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Small Business Think Tank [This Network is not currently active and cannot accept new posts] | | Topics
Commonsense Approach To The EconomyViews: 220
Feb 03, 2009 8:41 pm re: re: re: re: re: Commonsense Approach To The Economy
abbeboulah There is an understandable temptation to look for big, even radical solutions. Such a big move is what we see is the big bailout approach -- all the questions notwithstanding. This is dangerous because it further destabilizes everything -- and leads to everybody running to the through whether they 'need' it or not. The wholesale call for firing the whole management team of companies that are asking for bailout is another -- very understandable -- big sledgehammer solution, cause by the big bailout itself as much as any mistakes the company may have been guilty of. Seriously: if there is 'free money' to be had somewhere, wouldn't any management that did NOT try to ask for soem of it probably be considered rather negligent by its stockholders and employees -- especially the ones that are going to lose their jobs? Which bring me to another counterproductive sledgehammer solution: the big layoffs. Yes, I know that 'cutting costs' is the responsible and necessary thing to do, and some consider low-paid workforce lazy bums in the first place that deserve to be fired. But then calling for tax cuts -- those taxes that are needed to pay those folks' unemployment support -- at the same time, that's just not looking around the next corner. I repeat my suggestion that I made earlier somewhere: Instead of all the haggling about budget cuts, that will hurt some while leaving others untouched, whether in governments or business, why not simply declare that as a starting point, all budget items will be allocated a percentage of the actual tax revenue (for government) or profit (for business) that WILL actually be realized during the next budget period, and leave it to all departments to make their own predictions and allocations, while encouraging them to not just lay people off, but just reduce everybody's salaries or sub-budget allocations, look for other ways to reduce costs, and spend any achieved savings as 'bonuses' to those who actually helped achieve them. The salary reduction will no doubt prompt some to leave on their own account -- but only after having found another job. This reduces the disruptive effect of those 'big bold' ax-wielding heroics (that always seem to spare the ax-wielder) and allows for a much more flexible adaptation of all the system parts.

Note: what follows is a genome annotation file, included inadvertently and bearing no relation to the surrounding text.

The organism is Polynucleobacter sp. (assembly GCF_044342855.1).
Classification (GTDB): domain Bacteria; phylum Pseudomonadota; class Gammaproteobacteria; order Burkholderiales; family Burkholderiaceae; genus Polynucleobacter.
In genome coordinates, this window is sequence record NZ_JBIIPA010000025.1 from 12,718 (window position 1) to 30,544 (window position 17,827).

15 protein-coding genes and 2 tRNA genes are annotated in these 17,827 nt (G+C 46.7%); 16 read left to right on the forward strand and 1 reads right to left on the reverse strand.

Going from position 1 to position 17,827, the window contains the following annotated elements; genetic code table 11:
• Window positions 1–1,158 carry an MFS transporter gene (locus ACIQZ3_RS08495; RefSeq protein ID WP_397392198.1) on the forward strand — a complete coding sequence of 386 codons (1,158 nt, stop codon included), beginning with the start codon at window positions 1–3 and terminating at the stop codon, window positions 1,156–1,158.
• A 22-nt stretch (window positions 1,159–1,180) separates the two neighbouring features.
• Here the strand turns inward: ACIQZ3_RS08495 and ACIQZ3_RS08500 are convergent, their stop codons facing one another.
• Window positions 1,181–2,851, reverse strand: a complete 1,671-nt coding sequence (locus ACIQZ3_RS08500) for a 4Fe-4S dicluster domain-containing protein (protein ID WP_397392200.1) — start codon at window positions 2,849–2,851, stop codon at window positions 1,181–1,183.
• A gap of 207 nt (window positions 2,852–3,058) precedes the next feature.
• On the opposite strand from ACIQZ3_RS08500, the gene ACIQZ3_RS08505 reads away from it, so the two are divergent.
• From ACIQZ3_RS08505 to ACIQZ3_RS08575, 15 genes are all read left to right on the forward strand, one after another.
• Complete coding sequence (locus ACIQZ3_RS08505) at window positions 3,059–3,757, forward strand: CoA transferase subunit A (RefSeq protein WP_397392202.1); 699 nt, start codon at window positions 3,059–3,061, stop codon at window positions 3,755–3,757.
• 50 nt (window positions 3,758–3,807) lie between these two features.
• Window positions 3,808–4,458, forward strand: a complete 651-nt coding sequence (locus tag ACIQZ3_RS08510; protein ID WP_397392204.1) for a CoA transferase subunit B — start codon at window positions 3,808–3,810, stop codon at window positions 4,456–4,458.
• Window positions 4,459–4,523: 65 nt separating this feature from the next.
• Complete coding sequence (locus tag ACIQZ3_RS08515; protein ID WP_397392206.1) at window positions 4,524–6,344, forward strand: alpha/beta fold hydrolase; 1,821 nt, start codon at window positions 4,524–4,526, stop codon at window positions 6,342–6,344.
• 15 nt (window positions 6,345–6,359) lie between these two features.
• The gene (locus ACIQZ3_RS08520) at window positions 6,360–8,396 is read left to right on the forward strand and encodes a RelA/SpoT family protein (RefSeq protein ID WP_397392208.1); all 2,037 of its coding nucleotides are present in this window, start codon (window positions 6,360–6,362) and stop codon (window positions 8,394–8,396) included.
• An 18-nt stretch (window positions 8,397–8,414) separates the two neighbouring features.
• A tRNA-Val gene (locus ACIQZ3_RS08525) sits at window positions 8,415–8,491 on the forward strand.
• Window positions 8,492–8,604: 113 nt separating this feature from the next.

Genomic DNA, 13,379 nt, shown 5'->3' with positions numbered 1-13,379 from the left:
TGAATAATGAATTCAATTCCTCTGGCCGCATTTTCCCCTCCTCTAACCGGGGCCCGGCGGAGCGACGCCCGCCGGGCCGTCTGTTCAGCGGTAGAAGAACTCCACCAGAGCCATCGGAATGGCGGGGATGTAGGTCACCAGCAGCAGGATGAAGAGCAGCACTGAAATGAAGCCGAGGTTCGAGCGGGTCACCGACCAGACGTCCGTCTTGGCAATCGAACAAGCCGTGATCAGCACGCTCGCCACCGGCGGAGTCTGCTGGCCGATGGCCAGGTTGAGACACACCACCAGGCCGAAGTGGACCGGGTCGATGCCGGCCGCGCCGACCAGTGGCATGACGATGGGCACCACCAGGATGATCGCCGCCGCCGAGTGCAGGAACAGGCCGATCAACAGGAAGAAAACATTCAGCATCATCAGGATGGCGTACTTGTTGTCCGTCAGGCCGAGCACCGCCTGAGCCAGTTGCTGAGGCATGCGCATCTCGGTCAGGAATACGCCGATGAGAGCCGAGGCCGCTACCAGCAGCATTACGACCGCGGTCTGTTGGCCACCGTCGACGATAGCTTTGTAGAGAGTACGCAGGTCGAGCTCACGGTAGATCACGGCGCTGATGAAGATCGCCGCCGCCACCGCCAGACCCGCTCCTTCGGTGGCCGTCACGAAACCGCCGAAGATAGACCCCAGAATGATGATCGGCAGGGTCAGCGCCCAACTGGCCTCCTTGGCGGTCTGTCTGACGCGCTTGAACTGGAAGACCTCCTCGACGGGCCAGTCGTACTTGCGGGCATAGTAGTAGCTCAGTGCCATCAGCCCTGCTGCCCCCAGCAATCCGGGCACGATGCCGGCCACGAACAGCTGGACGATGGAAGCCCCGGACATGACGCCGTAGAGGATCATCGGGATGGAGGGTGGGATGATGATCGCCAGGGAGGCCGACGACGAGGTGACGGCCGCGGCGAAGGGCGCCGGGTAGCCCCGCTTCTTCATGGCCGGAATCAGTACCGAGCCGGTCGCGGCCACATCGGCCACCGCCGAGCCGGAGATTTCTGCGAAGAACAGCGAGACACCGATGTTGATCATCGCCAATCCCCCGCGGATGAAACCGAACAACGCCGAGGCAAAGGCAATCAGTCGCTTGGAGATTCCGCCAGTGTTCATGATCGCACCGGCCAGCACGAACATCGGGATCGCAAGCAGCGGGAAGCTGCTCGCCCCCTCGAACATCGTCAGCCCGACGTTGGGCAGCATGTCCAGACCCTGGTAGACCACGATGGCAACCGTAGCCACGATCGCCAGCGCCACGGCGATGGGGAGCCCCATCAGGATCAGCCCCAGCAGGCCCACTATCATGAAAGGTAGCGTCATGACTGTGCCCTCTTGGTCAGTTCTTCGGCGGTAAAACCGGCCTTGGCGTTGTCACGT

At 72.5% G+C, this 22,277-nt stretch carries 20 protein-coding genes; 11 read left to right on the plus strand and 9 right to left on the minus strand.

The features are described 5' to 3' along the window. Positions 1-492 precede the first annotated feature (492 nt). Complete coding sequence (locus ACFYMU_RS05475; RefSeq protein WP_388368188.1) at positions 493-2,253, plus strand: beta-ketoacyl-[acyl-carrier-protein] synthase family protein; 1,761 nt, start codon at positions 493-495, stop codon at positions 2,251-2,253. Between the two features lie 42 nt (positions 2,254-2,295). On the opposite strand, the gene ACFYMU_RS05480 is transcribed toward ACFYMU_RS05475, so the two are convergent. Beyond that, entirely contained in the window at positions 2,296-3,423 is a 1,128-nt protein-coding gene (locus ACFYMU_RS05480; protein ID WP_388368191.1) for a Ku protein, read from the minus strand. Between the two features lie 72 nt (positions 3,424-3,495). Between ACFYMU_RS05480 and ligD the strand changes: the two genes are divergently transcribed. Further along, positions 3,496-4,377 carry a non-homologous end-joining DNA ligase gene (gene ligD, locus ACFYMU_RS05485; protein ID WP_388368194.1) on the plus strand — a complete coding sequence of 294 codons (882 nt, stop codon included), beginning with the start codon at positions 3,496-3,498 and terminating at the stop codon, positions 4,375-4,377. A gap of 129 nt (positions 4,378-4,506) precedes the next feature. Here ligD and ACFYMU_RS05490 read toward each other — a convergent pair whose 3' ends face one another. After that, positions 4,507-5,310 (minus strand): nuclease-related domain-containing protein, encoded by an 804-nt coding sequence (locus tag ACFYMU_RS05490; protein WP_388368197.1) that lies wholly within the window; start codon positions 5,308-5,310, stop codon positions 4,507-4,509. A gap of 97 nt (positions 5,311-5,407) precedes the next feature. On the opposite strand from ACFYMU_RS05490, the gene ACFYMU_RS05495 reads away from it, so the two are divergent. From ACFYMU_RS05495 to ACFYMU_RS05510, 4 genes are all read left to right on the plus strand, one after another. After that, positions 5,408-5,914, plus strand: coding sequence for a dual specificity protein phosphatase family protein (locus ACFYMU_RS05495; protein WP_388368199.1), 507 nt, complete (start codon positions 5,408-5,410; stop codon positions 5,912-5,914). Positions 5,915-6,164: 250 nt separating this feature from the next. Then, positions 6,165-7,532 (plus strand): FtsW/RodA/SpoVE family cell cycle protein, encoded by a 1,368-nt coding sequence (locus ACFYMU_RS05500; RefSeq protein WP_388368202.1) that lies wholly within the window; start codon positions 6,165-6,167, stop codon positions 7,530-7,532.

In other words, maybe smaller, more flexible measures would be more useful for many aspects of our problems.

By the same token, the radical conversion of the whole system -- especially with measures that haven't been tried before -- might do more damage than good. Here to, the introduction of 'new rules' often would be better if applied to small subsystems on the periphery of existing big structures, allowing for experimentation and fine-tuning until everybody is comfortable that they will work better for the overall system as well.

The 'more socialism, less capitalism' recommendations -- as well as the opposite claims -- "it wasn't capitalism that failed, but the (socialist) regulations that forced e.g. banks to write those toxic loans that weren't covered by the borrowr's ability to pay" both are not addressing what I consider an essential underlying problems -- the inbuilt assumptions about growth and profit, and the temptations of power that exist in both kinds of systems.

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